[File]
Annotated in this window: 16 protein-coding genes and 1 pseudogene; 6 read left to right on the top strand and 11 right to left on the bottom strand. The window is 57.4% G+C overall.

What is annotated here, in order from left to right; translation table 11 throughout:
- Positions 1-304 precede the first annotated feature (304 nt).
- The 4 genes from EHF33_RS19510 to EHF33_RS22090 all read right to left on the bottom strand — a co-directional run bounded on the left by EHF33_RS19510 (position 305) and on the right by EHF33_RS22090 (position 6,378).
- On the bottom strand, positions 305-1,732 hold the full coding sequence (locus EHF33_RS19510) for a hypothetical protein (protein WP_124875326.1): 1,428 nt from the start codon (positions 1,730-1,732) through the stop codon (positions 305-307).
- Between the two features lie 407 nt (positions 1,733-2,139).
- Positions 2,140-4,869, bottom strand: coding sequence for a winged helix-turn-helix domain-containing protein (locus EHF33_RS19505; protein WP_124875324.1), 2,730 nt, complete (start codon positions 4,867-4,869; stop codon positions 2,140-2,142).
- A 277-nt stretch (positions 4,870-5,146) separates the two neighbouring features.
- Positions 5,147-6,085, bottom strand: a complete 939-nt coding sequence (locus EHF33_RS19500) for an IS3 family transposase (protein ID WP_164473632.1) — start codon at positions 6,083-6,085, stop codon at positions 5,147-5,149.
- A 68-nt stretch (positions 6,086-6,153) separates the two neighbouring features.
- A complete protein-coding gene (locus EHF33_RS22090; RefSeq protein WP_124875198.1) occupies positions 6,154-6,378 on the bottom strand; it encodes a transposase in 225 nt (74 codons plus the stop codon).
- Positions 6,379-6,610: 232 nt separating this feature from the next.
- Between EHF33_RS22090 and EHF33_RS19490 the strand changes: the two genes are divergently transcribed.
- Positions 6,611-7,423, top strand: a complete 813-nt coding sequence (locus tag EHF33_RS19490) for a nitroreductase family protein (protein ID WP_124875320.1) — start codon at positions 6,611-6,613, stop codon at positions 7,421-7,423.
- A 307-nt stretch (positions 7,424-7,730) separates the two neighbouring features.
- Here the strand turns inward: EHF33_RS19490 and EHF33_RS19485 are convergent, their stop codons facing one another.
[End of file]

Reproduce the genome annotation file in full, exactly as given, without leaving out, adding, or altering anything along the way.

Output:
Annotated in this window: 16 protein-coding genes and 1 pseudogene; 6 read left to right on the top strand and 11 right to left on the bottom strand. The window is 57.4% G+C overall.

What is annotated here, in order from left to right; translation table 11 throughout:
- Positions 1-304 precede the first annotated feature (304 nt).
- The 4 genes from EHF33_RS19510 to EHF33_RS22090 all read right to left on the bottom strand — a co-directional run bounded on the left by EHF33_RS19510 (position 305) and on the right by EHF33_RS22090 (position 6,378).
- On the bottom strand, positions 305-1,732 hold the full coding sequence (locus EHF33_RS19510) for a hypothetical protein (protein WP_124875326.1): 1,428 nt from the start codon (positions 1,730-1,732) through the stop codon (positions 305-307).
- Between the two features lie 407 nt (positions 1,733-2,139).
- Positions 2,140-4,869, bottom strand: coding sequence for a winged helix-turn-helix domain-containing protein (locus EHF33_RS19505; protein WP_124875324.1), 2,730 nt, complete (start codon positions 4,867-4,869; stop codon positions 2,140-2,142).
- A 277-nt stretch (positions 4,870-5,146) separates the two neighbouring features.
- Positions 5,147-6,085, bottom strand: a complete 939-nt coding sequence (locus EHF33_RS19500) for an IS3 family transposase (protein ID WP_164473632.1) — start codon at positions 6,083-6,085, stop codon at positions 5,147-5,149.
- A 68-nt stretch (positions 6,086-6,153) separates the two neighbouring features.
- A complete protein-coding gene (locus EHF33_RS22090; RefSeq protein WP_124875198.1) occupies positions 6,154-6,378 on the bottom strand; it encodes a transposase in 225 nt (74 codons plus the stop codon).
- Positions 6,379-6,610: 232 nt separating this feature from the next.
- Between EHF33_RS22090 and EHF33_RS19490 the strand changes: the two genes are divergently transcribed.
- Positions 6,611-7,423, top strand: a complete 813-nt coding sequence (locus tag EHF33_RS19490) for a nitroreductase family protein (protein ID WP_124875320.1) — start codon at positions 6,611-6,613, stop codon at positions 7,421-7,423.
- A 307-nt stretch (positions 7,424-7,730) separates the two neighbouring features.
- Here the strand turns inward: EHF33_RS19490 and EHF33_RS19485 are convergent, their stop codons facing one another.